a very tempting, very temporary high

Fatty and fried foods, sugary snacks, sweet sodas—the more your brain attunes itself to a regular inflow of empty, yummy, delicious snack-foods, the harder it is to achieve a lasting and natural dopamine “high” by other means. You want to gently and assuredly boost your dopamine? 

Dial back your caffeine to safeguard your dopamine

Coffee is good. To suggest otherwise? Fightin’ words. BUT - caffeine’s “high” is woefully temporary, launching a dopamine spike followed by a systemic decrease in dopamine in your bod.  So be reasonable in your coffee appreciation.

Magnesium and Dopamine - a dynamic duo

Magnesium deficiency is weirdly common; and also happens to be a cause of lower levels of dopamine in the system. Some researchers suggest that up to 50% of the population may be low on magnesium.  Magnesium is also known by its unlikely nickname “the relaxation mineral” (seriously), and people who feel chronically under-energized, cranky, foggy and gloomy may be missing proper levels of magnesium, which are compromised by — yes — junk food. (The universe isn’t fair. Stop the presses).

If you can’t seem to shake the blahs, your doc can give you a quick and simple test (tongue-scraping: humiliating but painless) to see how your magnesium is holding up. Just bro the Twinkie crumbs off your shirt before you go to your appointment. 

Tyrosine and Dopamine

Remember high school biology? Your body chemically and metabolically converts all kinds of stuff into other stuff. Yeah - this is an admittedly brutal summation of the Miracle of Life™ .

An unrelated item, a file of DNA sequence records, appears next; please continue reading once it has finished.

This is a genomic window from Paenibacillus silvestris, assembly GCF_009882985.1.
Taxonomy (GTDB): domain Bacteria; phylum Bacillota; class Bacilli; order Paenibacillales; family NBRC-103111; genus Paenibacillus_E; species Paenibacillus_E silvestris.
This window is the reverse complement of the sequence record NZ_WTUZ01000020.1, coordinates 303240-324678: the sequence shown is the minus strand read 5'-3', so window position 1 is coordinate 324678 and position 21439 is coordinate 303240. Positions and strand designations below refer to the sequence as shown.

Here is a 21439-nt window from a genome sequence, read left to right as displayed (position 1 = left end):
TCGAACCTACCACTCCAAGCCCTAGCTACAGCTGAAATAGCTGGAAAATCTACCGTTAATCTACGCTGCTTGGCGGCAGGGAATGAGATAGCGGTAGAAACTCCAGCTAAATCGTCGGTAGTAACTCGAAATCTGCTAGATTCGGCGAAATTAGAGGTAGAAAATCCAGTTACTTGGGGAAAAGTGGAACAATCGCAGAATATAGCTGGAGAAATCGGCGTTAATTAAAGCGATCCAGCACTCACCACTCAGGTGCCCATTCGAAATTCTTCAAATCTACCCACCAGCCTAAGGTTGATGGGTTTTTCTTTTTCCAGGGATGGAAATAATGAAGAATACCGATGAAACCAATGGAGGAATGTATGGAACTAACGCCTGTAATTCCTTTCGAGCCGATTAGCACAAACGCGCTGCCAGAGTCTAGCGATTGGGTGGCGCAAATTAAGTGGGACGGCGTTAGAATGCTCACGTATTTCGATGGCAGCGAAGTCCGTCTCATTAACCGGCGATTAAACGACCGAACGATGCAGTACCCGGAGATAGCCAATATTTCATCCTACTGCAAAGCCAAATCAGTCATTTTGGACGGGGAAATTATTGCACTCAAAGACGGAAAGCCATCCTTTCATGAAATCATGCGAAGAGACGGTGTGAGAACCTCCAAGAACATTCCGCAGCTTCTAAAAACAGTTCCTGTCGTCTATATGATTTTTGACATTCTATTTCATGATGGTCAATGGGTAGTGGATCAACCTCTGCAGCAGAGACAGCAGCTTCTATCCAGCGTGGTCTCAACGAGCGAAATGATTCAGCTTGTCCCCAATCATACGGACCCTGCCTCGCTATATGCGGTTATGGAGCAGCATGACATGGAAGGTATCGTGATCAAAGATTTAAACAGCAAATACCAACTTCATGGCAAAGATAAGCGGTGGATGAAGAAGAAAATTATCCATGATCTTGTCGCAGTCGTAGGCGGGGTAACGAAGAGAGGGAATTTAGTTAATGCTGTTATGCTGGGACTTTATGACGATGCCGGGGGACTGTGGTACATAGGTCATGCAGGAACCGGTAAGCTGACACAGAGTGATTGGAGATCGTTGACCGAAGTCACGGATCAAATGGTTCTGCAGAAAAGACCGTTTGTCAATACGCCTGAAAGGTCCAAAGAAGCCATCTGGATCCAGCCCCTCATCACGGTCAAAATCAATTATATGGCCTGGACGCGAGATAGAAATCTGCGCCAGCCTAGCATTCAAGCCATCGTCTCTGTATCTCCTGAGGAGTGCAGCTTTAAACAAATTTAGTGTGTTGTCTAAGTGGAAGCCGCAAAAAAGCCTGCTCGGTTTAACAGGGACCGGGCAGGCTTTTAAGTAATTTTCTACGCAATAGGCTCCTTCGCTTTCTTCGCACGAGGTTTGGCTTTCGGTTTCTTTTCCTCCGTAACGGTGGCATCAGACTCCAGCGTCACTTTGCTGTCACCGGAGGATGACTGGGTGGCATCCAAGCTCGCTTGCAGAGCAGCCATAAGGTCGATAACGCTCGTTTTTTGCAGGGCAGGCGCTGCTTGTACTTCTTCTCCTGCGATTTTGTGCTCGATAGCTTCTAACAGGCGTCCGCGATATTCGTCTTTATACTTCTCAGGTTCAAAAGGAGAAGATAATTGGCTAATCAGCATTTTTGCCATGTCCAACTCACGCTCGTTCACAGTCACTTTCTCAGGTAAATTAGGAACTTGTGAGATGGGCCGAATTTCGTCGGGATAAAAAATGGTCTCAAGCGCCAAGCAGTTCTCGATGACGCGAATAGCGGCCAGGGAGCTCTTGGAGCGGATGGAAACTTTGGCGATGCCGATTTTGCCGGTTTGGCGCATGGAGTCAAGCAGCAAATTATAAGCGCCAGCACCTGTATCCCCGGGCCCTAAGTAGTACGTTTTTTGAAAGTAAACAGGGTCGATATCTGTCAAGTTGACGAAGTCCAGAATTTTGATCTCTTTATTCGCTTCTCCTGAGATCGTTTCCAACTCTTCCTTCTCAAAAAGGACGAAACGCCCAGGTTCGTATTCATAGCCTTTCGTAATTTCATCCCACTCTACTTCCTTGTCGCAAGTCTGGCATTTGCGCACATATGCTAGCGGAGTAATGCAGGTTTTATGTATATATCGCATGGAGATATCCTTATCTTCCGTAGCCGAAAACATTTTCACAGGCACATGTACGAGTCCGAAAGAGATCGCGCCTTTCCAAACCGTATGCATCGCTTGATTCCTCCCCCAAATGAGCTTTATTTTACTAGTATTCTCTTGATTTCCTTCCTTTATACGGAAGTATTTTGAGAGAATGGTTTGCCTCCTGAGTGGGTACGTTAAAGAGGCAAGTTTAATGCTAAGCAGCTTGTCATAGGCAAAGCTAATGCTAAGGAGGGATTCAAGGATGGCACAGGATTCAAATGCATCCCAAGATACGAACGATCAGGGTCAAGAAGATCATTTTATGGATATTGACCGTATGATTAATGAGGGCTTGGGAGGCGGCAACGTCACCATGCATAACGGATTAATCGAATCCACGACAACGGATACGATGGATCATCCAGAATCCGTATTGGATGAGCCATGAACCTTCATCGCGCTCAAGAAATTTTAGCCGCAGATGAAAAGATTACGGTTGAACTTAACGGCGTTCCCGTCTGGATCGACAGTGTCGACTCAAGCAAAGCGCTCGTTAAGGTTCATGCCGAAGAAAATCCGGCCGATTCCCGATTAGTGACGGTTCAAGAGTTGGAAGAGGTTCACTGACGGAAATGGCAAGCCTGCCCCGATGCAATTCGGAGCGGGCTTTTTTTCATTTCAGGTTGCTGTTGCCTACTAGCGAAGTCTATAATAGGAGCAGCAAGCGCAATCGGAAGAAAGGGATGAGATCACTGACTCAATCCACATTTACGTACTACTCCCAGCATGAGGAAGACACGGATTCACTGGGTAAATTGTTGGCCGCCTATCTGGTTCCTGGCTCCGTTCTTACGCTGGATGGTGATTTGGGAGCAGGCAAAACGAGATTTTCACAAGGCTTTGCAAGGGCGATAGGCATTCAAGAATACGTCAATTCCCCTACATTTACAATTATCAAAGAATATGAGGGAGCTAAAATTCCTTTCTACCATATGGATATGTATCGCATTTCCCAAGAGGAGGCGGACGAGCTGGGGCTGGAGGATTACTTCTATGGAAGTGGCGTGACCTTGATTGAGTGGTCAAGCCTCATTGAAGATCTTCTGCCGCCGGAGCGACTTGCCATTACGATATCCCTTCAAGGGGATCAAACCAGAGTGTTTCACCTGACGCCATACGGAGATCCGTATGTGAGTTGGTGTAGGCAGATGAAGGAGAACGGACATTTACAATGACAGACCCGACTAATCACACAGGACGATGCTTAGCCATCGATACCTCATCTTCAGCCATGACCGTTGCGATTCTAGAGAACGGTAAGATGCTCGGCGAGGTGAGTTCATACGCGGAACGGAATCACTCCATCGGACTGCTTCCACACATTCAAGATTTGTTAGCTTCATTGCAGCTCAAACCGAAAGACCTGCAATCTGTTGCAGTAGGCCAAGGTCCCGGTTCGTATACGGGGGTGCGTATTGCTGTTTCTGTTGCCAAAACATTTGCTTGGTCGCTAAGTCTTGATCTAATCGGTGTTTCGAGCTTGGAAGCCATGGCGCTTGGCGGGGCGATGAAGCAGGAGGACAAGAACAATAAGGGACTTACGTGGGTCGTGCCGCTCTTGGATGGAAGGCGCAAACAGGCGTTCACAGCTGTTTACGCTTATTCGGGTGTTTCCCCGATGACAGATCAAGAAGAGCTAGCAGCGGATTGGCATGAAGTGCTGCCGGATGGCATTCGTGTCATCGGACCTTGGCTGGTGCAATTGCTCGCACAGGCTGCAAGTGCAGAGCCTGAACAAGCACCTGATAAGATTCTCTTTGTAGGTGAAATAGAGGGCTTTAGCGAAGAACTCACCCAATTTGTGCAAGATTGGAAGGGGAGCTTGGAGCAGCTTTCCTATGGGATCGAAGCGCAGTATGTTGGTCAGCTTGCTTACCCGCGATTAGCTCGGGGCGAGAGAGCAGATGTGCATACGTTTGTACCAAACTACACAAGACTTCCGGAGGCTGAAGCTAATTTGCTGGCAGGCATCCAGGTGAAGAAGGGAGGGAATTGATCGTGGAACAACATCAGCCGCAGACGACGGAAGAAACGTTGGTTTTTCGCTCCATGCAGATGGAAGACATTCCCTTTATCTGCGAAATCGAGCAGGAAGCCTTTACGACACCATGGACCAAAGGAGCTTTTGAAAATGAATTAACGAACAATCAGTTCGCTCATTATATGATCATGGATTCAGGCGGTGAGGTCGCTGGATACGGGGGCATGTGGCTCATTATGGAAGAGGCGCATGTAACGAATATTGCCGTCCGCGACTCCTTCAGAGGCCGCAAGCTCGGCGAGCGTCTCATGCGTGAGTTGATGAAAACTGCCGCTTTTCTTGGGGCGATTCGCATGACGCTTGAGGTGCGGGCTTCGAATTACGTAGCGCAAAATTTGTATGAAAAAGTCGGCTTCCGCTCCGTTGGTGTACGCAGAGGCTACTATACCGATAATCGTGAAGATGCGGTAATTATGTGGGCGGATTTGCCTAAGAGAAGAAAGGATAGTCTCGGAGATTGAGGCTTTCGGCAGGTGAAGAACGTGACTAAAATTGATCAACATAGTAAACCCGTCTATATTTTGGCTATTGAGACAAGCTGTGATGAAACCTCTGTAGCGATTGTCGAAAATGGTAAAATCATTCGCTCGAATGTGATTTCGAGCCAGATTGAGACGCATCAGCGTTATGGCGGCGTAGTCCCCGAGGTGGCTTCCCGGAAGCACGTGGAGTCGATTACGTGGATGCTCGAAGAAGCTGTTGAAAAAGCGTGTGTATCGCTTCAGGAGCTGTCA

Well, phenylalanine converts to tyrosine, which is a precursor to dopamine production. Eat some phenylalanine and your tyrosine is on its way. Shortly thereafter your dopamine shows up hollering “let’s get lifted!” 

Where can we find some phenylalanine to push down the pie-hole? Thanks for asking: almonds, apples, watermelons, cherries, yogurt, beans. Tyrosine is also available in certain embraceable, plant-based organic supplements.

Exercise and Dopamine

Sorry. I know the E Word inevitably shows up in these things and that can be annoying, particularly if you are part couch. But check it: a fairly small amount of movement increases blood circulation, exciting certain brain hormones and boosting your dopamine levels. 

So, like, get on your feet. Walk a little. Walk a little more. Next? Walk a little more than that. Getting the blood pumping is the whole object, and these modest forays into “fitness” (eew!) Work miracles on your dopamine disco.

”Exercise”, after all, is shorthand for “move your blood around”.  Where dopamine is concerned, the effect of a little exercise on your mood can be literally awesome. Try it.

Your Gut and Dopamine

Fact: about half the dopamine rushing through your neurology right now—giving you both a feeling of serene benevolence and a grin wide enough to worry the neighbors — was produced in your gut. About 90% of your serotonin comes from the same coiled wilderness underneath your tummy. Weird? Yeah.

Your gut is your wheelhouse. It controls mood, immunity, homeostasis — but you gotta keep the 100 trillion bacteria down there happy. When they’re happy, you’re happy. Literally. How is this done? They’re eating what you eat. So avoid processed foods, eat probiotic (gut-feeding) stuff like active yogurt, take in a wide range of plant-based foods, and look for pre and probiotic supplements whose names cleverly include the word “gut”.

Your Well-oiled Dopamine Machine 

Dopamine is a natural chemical component of your body, and your life. Your biology, curiously enough, seems to have evolved the means to make you unreasonably happy as a reward for certain behaviors, what scientists in horn-rimmed glasses call “an intense feeling of reward”.

Exercise, compassion, meditation … yogurt; doing good for a fellow human boosts dopamine as a matter of clinical research. So does yogurt. This is that kind of nutty world. So give your neurotransmitters the stuff they need to make you feel fully human. Because we’re here to feel life. And some of it feels really, really good.